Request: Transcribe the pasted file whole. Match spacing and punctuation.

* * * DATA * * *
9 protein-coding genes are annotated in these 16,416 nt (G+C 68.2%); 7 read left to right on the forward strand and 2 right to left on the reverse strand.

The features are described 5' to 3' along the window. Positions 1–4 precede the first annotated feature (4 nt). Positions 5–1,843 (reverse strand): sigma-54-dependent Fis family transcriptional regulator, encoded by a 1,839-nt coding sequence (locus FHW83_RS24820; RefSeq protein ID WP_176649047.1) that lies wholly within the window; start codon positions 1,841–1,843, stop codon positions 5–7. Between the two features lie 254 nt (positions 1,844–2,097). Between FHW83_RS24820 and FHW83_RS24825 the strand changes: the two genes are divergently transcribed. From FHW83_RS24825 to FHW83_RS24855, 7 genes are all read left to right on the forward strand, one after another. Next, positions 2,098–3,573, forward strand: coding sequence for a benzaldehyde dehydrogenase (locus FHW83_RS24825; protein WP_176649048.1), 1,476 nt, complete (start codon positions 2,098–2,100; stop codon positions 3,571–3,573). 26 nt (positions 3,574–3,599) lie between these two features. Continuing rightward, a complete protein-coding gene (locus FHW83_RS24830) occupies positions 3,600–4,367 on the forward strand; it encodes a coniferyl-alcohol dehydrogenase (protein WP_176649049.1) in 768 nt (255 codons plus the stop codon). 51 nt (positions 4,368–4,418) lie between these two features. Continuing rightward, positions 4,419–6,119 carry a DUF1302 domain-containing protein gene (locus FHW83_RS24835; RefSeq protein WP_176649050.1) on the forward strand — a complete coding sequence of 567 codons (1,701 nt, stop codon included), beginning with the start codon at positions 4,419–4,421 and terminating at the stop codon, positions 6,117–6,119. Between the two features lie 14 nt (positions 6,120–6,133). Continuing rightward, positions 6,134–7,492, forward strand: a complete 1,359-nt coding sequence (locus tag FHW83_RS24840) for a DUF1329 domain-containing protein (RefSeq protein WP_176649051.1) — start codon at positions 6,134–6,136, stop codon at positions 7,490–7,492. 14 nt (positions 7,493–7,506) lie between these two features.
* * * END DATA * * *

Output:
9 protein-coding genes are annotated in these 16,416 nt (G+C 68.2%); 7 read left to right on the forward strand and 2 right to left on the reverse strand.

The features are described 5' to 3' along the window. Positions 1–4 precede the first annotated feature (4 nt). Positions 5–1,843 (reverse strand): sigma-54-dependent Fis family transcriptional regulator, encoded by a 1,839-nt coding sequence (locus FHW83_RS24820; RefSeq protein ID WP_176649047.1) that lies wholly within the window; start codon positions 1,841–1,843, stop codon positions 5–7. Between the two features lie 254 nt (positions 1,844–2,097). Between FHW83_RS24820 and FHW83_RS24825 the strand changes: the two genes are divergently transcribed. From FHW83_RS24825 to FHW83_RS24855, 7 genes are all read left to right on the forward strand, one after another. Next, positions 2,098–3,573, forward strand: coding sequence for a benzaldehyde dehydrogenase (locus FHW83_RS24825; protein WP_176649048.1), 1,476 nt, complete (start codon positions 2,098–2,100; stop codon positions 3,571–3,573). 26 nt (positions 3,574–3,599) lie between these two features. Continuing rightward, a complete protein-coding gene (locus FHW83_RS24830) occupies positions 3,600–4,367 on the forward strand; it encodes a coniferyl-alcohol dehydrogenase (protein WP_176649049.1) in 768 nt (255 codons plus the stop codon). 51 nt (positions 4,368–4,418) lie between these two features. Continuing rightward, positions 4,419–6,119 carry a DUF1302 domain-containing protein gene (locus FHW83_RS24835; RefSeq protein WP_176649050.1) on the forward strand — a complete coding sequence of 567 codons (1,701 nt, stop codon included), beginning with the start codon at positions 4,419–4,421 and terminating at the stop codon, positions 6,117–6,119. Between the two features lie 14 nt (positions 6,120–6,133). Continuing rightward, positions 6,134–7,492, forward strand: a complete 1,359-nt coding sequence (locus tag FHW83_RS24840) for a DUF1329 domain-containing protein (RefSeq protein WP_176649051.1) — start codon at positions 6,134–6,136, stop codon at positions 7,490–7,492. 14 nt (positions 7,493–7,506) lie between these two features.